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On yesterday’s wander around Fountains Abbey this weathered multi-hued wall caught my eye. Today’s Sunday message took in Pink Floyd’s bleak “just another brick in the wall” along with Isaiah’s call to be rebuilders and overcomes of injustice. #beautifulstones #uniquelyshaped #weathered #acidrain #fountainsabbey #sundaymessage #radical #renovation #nofilter
”You show me a fighting aged male and I will show you a man who can work. Show me the man that you’re frightened of and I will show you a gentle soul who is scared. You show me an economic migrant, an invader or a crook, and I will show you a mirror. For we are all the sons and daughters of migrants. We, as the human race, have always moved. And we have all benefited from their misery.
In order for us to be rich, to buy cheap clothes and to talk on our phone, someone will slave for us. It is our ease of living that has made them poor. It is our exploitation that makes them run. Not just the West, but the rich all over the world. We are the creators of migration, the benefactors and the blind. We turn away our eyes to their suffering yet expect them to take all that comes. We buy brands that exploit, and expect everything for cheap, cheap, cheap.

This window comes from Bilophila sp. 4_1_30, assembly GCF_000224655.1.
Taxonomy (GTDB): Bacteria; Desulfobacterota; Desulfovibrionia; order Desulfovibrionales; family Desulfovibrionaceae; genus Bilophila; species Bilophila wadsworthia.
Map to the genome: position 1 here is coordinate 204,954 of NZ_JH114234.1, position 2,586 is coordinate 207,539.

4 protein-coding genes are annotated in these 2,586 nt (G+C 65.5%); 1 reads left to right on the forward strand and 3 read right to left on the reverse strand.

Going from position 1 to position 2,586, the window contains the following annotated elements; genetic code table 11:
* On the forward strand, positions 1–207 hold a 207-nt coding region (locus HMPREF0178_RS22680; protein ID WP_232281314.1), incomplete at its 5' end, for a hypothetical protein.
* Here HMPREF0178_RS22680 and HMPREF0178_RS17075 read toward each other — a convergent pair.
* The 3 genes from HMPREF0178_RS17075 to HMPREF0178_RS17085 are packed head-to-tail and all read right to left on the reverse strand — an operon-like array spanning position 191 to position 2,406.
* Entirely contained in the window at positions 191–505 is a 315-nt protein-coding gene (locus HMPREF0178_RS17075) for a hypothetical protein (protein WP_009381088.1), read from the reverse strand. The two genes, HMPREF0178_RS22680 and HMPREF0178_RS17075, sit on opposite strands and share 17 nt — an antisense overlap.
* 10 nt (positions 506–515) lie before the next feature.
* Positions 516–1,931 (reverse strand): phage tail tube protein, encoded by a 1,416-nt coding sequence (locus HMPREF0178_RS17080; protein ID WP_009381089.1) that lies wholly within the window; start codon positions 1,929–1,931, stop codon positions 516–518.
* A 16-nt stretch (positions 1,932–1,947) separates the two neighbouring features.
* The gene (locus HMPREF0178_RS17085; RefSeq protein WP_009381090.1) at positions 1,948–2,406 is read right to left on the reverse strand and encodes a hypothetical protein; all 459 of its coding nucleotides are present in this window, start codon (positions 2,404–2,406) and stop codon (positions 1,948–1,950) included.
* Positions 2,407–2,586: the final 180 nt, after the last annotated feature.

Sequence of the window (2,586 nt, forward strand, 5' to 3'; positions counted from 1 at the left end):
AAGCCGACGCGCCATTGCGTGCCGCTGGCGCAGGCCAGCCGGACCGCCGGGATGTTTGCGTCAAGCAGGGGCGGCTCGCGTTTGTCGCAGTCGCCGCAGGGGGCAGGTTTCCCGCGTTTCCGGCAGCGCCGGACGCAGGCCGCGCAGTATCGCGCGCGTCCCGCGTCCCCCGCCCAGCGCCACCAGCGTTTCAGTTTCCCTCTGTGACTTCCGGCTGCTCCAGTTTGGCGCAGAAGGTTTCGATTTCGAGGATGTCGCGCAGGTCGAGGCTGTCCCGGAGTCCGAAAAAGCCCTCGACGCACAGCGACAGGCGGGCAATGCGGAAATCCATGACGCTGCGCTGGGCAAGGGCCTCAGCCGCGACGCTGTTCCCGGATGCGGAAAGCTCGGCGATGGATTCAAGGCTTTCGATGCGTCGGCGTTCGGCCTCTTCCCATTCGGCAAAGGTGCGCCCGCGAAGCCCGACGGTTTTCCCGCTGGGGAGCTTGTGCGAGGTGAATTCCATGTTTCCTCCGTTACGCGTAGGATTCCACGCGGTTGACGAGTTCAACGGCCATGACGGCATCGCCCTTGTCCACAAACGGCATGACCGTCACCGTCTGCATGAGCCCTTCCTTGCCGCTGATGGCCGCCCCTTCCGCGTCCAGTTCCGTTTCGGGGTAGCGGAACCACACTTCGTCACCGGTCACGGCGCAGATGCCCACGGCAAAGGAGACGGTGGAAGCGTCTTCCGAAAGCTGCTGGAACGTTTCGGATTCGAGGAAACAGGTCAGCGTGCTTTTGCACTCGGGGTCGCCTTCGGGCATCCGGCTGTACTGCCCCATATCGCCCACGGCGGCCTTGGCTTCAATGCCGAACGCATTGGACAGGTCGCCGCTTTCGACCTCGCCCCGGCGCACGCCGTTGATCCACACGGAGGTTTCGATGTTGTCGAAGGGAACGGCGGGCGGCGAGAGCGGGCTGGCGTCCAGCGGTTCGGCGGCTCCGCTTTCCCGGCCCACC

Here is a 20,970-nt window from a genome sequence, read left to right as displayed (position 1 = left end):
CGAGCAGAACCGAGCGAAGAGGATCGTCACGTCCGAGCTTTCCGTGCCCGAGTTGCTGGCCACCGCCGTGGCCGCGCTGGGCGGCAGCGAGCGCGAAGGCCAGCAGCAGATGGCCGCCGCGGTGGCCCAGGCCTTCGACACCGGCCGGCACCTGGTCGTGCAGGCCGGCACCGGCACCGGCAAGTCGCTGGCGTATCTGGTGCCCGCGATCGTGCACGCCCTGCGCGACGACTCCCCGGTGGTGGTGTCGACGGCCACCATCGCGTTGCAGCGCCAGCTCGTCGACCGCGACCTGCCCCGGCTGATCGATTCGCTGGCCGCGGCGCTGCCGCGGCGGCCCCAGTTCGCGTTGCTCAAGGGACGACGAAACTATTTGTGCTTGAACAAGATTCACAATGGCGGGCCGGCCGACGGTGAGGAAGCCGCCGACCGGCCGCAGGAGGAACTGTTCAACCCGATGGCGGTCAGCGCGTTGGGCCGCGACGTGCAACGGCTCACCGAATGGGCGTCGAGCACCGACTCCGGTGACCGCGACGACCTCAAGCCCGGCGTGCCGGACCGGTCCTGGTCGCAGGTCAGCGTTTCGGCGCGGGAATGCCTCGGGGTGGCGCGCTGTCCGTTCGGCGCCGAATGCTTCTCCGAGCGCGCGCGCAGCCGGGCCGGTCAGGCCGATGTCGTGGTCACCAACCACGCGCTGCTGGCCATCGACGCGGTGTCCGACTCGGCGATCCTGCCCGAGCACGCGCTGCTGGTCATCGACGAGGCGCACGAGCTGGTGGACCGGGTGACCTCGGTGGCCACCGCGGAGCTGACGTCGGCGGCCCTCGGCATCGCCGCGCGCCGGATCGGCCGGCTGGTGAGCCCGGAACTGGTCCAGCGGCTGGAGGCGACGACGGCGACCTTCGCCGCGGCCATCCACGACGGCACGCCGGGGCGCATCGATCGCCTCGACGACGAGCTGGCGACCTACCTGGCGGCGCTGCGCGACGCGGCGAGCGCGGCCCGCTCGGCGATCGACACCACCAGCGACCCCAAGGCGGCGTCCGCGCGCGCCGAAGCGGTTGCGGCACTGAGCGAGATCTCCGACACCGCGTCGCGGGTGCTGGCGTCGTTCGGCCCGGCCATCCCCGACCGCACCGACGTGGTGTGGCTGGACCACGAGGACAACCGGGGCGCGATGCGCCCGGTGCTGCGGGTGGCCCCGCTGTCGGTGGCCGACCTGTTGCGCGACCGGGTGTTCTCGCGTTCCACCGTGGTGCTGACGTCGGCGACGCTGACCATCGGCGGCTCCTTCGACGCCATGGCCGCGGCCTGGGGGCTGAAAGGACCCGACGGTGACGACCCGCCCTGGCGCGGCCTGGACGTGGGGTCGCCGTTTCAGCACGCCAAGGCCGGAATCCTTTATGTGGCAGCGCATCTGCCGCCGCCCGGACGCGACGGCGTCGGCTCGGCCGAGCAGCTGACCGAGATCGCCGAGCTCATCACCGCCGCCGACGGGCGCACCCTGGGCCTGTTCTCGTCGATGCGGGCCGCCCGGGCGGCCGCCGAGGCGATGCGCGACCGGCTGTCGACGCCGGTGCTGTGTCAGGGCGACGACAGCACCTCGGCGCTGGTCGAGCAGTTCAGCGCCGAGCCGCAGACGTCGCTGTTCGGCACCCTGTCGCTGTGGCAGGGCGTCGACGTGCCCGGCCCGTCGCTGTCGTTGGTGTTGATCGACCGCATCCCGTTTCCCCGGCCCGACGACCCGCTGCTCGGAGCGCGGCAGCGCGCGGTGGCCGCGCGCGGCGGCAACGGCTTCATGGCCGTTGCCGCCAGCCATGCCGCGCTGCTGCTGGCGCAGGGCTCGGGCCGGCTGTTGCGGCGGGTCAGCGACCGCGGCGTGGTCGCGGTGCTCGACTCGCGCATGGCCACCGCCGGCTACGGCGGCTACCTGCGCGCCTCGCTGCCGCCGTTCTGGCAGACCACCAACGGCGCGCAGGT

But when a boy, or a man cannot see how they can survive, we expect them to drown silently in their poverty, whilst we book our holidays in the sun. And we will use our passports to fly to almost any destination on this earth. We, the rich can seek employment wherever we like, and we can just pop to Paris for a weekend away. But when the man who suffers for our opulence wants to do the same, we say no, don’t come, you should stay.
We, the creators of their misery, define ourselves as the victims of their pain. We cry and complain that someone steals the job that we’re too lazy to do. We take their oil, their minerals, their produce and their lives, yet it is ‘we’ who call ‘them’ the crooks. And it is we that call ourselves the victims of their pain. Some say that they come for our welfare state, yet we’ve met lots of people crossing this sea, and every single one of them wanted to work and to know safety.